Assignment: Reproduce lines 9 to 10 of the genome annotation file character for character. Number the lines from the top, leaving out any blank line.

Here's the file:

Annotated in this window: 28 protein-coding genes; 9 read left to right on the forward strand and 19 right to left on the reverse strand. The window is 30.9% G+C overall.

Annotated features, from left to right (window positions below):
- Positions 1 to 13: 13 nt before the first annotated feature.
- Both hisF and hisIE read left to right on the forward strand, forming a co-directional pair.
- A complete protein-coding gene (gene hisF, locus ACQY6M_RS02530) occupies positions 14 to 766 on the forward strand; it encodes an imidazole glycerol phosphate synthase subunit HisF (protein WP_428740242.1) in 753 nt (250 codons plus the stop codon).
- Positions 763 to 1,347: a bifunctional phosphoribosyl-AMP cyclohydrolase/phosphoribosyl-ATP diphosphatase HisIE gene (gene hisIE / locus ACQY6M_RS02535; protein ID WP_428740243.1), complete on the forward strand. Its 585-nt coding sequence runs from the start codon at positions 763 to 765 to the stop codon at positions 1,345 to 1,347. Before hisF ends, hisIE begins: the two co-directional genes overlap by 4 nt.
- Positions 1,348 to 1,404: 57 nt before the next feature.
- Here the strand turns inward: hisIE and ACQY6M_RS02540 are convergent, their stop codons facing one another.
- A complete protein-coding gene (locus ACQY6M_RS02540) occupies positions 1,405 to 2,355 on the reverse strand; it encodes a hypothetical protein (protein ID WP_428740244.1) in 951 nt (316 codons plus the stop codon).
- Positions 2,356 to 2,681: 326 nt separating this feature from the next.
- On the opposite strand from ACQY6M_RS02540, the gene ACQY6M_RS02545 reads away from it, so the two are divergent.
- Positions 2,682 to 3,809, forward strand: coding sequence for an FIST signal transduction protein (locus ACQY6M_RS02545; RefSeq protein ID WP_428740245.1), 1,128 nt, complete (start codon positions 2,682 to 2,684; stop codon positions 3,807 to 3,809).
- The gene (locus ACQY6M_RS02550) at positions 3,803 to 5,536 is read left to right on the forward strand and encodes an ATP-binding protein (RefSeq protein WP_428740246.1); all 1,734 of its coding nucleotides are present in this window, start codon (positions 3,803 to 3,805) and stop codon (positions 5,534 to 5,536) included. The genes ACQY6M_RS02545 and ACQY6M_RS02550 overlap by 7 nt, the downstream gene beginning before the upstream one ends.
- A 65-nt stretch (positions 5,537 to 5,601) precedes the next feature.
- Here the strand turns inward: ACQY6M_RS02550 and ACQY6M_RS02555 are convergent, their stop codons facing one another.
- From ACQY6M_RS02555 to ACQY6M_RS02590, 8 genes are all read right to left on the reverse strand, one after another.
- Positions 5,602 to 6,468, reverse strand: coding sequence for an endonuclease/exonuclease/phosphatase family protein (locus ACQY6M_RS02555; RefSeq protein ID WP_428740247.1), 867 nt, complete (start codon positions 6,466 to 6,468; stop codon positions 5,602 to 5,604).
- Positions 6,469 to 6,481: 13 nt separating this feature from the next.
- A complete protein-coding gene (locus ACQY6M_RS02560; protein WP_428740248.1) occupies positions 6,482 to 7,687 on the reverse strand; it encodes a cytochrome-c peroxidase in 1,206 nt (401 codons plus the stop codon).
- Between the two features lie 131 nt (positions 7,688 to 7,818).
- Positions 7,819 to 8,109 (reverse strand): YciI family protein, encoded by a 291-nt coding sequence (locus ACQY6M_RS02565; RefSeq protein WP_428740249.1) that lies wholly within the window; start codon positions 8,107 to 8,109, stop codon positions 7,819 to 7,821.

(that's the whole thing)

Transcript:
- A complete protein-coding gene (locus ACQY6M_RS02540) occupies positions 1,405 to 2,355 on the reverse strand; it encodes a hypothetical protein (protein ID WP_428740244.1) in 951 nt (316 codons plus the stop codon).
- Positions 2,356 to 2,681: 326 nt separating this feature from the next.